"On 3rd March 2018, [name redacted] went out for a walk without permission at 16.45 following becoming agitated at the home and staff followed her.  A staff member [name redacted] has reported that she maintained contact with [name redacted] through text messaging and met up with her again in McDonald's at 17.40.  [Name redacted] reports to [name redacted] that she was upset about her younger brother staying at his mother's house when he was not supposed to.  On her return, [name redacted] went into her bedroom, the following day staff reported that [name redacted] was pacing back and forth in her room, asking for a paracetamol for a headache.  [Name redacted] reports that [name redacted] unusual behaviour continued, leading her to request a room search.  [Name redacted] became aggressive towards staff whilst in her bedroom when staff asked her to do a room search.  They describe that her eyes were like saucers and could possibly have been under the influence of a substance.  [Name redacted] used a plastic plaque to harm herself, was hitting out at staff with it and making verbal threats that she would, "Fuck them up".  The staff reported that [name redacted] calmed down quickly after the incident.  Police attendance had initially been requested and when the police arrived, [name redacted] became agitated again and upon search of her, a mobile phone with Internet use fell out of her bra.  Upon a search of the room, nothing further was found.  [Name redacted] was admitted to hospital following the incident of self-harm, where she had superficially cut her wrists.  At the hospital, she was seen by CAMHS and they concluded that she had no further self harm intent and no suicidal ideation and were happy for her to be discharged.  She was discharged back to [name redacted] on 6th March 2018 at 2.00 p.m…

12. On 6th March 2018, following being discharged, [name redacted] left her accommodation at about 5.00 p.m. and was reported missing to the police.  She was found by the police smelling of alcohol, having hallucinations and was aggressive.  She was refusing to be monitored and was very agitated and was given two milligrams of Lorazepam to calm her down.  Ambulance staff transported her to hospital on 7th March 2018 at 5.00 a.m. where [name redacted] reported to hospital staff that she did not remember what had happened, was given alcohol and sweets and reported to have had anal and oral sex with one man who she did not know.  [Name redacted] refused to go to the [name redacted], a provision to offer urgent and follow-up care to people who have been sexually assaulted but agreed to a hepatitis B vaccine, bloods and sexual health tests.  [Name redacted] was given three weeks preventative medication for HIV."

5. Three days after that, the placement of the child completely broke down and she was moved to a new placement in the Midlands.  She is content and compliant at that placement.  Everyone hopes that this new placement will represent a success for her and that improvements can be made in her mental rehabilitation. 

6. The consequence of this is that the order that I made authorising her detention at the previous placement has been overtaken by events.  That order will therefore be discharged and replaced by a fresh order made by me today.  The consequence of that is that the order in respect of which permission to appeal has been granted by Peter Jackson LJ no longer exists and that appeal becomes redundant.  However, in view of the fact that I intend to adopt the same legal reasoning in respect of this fresh placement will, no doubt, lead the child to seek permission to appeal this new order, notwithstanding that the point of this exercise entirely escapes me.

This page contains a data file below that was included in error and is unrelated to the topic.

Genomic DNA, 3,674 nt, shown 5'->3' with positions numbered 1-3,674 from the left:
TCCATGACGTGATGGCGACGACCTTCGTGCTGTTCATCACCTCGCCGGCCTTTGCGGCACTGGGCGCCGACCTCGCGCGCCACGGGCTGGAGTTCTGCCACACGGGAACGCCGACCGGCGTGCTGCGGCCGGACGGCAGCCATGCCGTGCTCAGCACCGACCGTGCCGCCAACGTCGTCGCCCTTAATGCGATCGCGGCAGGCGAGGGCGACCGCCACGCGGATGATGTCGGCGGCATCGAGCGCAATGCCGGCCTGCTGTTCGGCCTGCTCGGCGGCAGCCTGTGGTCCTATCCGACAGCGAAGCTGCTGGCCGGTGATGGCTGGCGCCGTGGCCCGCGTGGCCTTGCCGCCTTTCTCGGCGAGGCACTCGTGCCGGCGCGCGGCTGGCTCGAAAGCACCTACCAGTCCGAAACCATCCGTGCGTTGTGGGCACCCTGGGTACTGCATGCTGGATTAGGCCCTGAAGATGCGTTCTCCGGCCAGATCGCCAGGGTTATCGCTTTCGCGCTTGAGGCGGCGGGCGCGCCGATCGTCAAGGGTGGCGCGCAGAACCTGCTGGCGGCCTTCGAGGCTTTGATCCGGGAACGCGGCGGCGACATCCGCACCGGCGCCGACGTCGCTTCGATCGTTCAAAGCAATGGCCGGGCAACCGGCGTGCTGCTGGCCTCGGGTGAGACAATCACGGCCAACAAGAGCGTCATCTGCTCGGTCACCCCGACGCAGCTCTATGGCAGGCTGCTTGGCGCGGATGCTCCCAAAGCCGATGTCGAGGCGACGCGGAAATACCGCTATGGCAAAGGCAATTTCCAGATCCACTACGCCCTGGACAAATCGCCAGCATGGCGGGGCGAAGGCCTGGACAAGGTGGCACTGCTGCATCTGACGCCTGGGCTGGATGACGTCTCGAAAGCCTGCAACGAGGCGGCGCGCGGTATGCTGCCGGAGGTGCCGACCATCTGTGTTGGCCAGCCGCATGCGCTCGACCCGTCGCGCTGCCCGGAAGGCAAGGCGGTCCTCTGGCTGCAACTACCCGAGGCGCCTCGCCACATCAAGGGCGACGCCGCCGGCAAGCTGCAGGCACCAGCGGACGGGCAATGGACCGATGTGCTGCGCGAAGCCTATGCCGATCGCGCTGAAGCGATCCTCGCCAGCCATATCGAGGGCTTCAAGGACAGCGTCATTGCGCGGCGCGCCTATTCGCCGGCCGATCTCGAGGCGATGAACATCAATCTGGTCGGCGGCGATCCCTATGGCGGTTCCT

7. There is agreement that the first and third Storck components are engaged at this new placement in the Midlands.  The child is being objectively confined, she is not in any realistic sense free to leave and her confinement is at the behest of the State.  The issue, once again, is whether she authentically consents.

8. On the last occasion in my judgment I held that the consent, as I have said, can only be found to exist where it is authentic and enduring.  That I was correct in that determination is demonstrated by the subsequent events.  Notwithstanding that the child on the last occasion expressed to me, seemingly authentic consent, subsequent events show that within a relatively short period of time, that consent was not genuinely expressed because the events which I have set out occurred. 

9. For these reasons, I am satisfied once again, even more satisfied than I was on the previous occasion, that the deprivation of liberty declaration should be given, granting the Local Authority the powers and protections which I have mentioned in my previous judgment.

10. I have asked, if I were not to make this declaration, what position would the Local Authority and, indeed, the child be left in?  She would not be in a position of formal state detention with the powers and protections that attach to that.  She would, on the face of it, be free to leave her present placement, although the consequences would be that she would then become an officially missing person and the Local Authority could summon police assistance to bring her back to base, but there will be nothing to prevent her leaving again almost instantly, a situation that is almost too absurd to contemplate as a consequence that the law intends to apply.

11. For these orders, therefore, I make an equivalent order to the one that I made on the last occasion in relation to this new placement.  For the avoidance of any doubt and in anticipation of an application for leave to appeal, I refuse leave to appeal on the same basis that I did on the last occasion, namely that I see no prospect of an appeal succeeding and, with all due respect to Peter Jackson LJ, I can see myself no compelling reason for the appeal to be heard.

12. I will authorise the bespeaking with expedition of a transcript of the judgment I have just given at public expense.

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**This transcript has been approved by the Judge**